“It's a familliar story: pretty, rich farmer's daughter falling for the hired hand. Evie Parsons wants to run her father's farm some day, which is unlikely; women don't run farms in Kansas in 1886. Seventeen-year-old Tom Hunter, son of a poor farmer, is hired to work the Parsons' cattle ranch. Seely's clear writing, lively dialogue, and fully realized historical context give vigor to what might have been a tired tale. Women's rights, the legacy of slavery, tension between cattlemen, railroad men, and farmers, and class differences are the backdrop to the iffy romance between Tom and Evie. Though the cover will have readers thinking this is simply a romance, it is a story with substance, and readers will want to go back and read its companion, Grasslands (2002), which tells Tom's story prior to coming out to Kansas.”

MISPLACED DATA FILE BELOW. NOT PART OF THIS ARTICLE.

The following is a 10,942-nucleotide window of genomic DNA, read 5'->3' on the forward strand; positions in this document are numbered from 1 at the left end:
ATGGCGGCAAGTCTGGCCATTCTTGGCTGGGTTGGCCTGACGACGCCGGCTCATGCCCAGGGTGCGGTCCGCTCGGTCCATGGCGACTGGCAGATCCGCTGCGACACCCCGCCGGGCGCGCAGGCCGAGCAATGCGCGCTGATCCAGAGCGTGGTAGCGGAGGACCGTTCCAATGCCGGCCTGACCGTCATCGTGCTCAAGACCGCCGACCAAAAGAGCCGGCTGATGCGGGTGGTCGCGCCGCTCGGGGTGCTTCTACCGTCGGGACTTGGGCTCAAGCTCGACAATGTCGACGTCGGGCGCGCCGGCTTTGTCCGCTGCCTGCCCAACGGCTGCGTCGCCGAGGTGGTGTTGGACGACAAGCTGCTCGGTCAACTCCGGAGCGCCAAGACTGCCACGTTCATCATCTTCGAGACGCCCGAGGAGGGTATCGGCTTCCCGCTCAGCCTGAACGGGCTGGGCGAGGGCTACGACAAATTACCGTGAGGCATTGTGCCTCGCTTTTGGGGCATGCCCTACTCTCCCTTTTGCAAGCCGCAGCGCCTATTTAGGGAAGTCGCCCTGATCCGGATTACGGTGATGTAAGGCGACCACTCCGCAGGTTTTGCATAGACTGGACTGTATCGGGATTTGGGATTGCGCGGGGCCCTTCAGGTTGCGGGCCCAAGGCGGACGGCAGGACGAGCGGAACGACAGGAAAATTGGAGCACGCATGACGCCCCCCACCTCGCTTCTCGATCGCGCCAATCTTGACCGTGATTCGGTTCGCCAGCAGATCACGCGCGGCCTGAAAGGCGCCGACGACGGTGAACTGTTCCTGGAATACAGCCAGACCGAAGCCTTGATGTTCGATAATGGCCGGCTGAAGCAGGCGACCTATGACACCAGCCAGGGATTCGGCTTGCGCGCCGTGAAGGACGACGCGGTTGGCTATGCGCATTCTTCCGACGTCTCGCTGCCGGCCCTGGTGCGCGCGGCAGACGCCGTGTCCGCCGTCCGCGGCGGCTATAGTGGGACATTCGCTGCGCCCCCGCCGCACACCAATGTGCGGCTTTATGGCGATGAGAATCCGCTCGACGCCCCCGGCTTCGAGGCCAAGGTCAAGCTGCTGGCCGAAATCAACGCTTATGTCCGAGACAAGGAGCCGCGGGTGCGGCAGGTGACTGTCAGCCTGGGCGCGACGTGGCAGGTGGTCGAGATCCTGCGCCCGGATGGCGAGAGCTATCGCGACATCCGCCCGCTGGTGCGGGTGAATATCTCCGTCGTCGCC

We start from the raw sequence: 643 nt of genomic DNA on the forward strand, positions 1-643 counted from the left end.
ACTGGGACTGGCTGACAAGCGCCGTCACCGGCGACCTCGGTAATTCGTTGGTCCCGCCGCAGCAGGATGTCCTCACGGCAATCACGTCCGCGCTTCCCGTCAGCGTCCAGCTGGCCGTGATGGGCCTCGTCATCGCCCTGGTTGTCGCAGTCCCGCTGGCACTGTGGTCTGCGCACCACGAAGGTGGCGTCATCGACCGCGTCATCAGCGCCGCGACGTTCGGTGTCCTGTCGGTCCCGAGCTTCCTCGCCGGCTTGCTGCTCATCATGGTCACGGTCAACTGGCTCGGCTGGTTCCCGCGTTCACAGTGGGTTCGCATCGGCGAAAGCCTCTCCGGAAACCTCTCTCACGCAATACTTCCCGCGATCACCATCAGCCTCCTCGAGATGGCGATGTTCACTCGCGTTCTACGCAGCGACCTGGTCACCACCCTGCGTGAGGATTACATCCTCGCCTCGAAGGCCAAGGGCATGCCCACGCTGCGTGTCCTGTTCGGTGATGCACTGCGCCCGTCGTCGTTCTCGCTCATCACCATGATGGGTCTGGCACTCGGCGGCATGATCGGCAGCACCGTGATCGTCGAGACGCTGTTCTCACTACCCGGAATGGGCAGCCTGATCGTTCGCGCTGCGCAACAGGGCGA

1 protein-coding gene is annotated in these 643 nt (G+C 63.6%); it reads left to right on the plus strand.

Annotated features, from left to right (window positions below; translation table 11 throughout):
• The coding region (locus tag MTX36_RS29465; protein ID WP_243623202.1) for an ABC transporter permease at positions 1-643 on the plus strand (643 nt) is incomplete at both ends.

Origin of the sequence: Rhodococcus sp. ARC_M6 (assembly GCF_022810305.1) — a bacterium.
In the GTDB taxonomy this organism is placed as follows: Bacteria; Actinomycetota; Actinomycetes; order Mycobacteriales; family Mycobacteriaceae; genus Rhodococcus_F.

The Last of the Roundup Boys was nominated for Nebraska's 2006-07 Golden Sower Award.
When Tom's family finds itself struggling at the start of another harsh winter on the Kansas prairie, Tom has no choice but to take up a cowhand position at the Parsons ranch. The cowboy life isn't easy, but Tom's family needs the money and he craves the freedom it promises.
Evie Parsons has always been a rancher at heart, even though ranching is considered man's work. She's planning to have her own land and herd so she'll be able to choose her own path, even if it's one her parents don't support.
Narrated in interchanging voices, this sequel to Debra Seely's critically hailed first novel, Grasslands, tells the exciting story of Tom's and Evie's struggles for love and freedom on the open frontier.